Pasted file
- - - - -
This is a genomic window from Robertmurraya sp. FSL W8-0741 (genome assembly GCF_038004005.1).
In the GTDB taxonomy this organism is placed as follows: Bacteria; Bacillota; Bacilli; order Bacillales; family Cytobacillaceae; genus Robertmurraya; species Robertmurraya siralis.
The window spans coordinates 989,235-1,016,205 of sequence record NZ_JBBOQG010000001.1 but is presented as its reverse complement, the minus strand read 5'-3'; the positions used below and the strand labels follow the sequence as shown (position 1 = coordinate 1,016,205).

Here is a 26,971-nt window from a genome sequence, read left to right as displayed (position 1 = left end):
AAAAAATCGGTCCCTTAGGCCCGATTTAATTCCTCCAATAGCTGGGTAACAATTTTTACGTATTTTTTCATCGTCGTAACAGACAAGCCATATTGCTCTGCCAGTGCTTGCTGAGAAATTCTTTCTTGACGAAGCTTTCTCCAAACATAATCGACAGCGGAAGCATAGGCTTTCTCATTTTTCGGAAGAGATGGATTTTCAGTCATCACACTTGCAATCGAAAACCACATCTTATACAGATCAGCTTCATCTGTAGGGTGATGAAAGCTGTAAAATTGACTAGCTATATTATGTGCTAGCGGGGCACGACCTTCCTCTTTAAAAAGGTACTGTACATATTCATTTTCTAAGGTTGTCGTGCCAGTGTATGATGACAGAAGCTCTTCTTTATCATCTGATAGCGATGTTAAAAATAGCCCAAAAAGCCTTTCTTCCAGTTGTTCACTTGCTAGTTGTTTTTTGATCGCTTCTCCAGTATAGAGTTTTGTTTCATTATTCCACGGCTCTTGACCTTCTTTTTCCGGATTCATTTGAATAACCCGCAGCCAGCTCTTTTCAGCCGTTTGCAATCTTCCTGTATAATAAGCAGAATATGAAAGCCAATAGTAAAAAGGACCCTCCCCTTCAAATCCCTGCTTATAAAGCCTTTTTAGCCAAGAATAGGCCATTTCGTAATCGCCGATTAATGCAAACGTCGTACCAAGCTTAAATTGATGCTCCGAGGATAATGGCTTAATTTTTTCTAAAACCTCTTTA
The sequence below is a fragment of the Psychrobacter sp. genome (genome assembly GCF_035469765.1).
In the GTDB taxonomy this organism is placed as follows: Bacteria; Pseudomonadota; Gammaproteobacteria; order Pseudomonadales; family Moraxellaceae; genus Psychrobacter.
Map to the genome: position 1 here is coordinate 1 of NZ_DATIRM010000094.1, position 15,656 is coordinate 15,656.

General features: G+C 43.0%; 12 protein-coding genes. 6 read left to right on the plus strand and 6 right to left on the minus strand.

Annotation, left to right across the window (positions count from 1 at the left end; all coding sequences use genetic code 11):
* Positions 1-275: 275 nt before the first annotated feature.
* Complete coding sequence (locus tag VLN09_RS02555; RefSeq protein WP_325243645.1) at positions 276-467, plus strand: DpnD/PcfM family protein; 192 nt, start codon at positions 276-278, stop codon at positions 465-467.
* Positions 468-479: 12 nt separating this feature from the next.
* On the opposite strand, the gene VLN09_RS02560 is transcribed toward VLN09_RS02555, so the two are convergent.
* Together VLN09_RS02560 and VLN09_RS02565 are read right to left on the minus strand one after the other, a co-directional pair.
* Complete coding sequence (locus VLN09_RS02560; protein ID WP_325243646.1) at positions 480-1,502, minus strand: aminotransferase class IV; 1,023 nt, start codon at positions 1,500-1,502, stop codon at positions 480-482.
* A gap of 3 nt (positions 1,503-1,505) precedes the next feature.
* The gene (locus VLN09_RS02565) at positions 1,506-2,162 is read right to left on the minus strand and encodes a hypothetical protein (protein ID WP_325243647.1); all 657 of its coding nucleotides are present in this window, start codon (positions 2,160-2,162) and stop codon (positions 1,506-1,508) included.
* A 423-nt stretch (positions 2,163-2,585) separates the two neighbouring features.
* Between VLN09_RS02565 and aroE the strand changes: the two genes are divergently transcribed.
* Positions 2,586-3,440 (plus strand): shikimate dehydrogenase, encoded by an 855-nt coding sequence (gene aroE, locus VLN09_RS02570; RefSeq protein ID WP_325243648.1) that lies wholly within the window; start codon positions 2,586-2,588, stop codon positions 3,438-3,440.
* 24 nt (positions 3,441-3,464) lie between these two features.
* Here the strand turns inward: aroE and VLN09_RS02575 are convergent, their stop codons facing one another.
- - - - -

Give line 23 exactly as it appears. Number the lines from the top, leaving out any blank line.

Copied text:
* Here the strand turns inward: aroE and VLN09_RS02575 are convergent, their stop codons facing one another.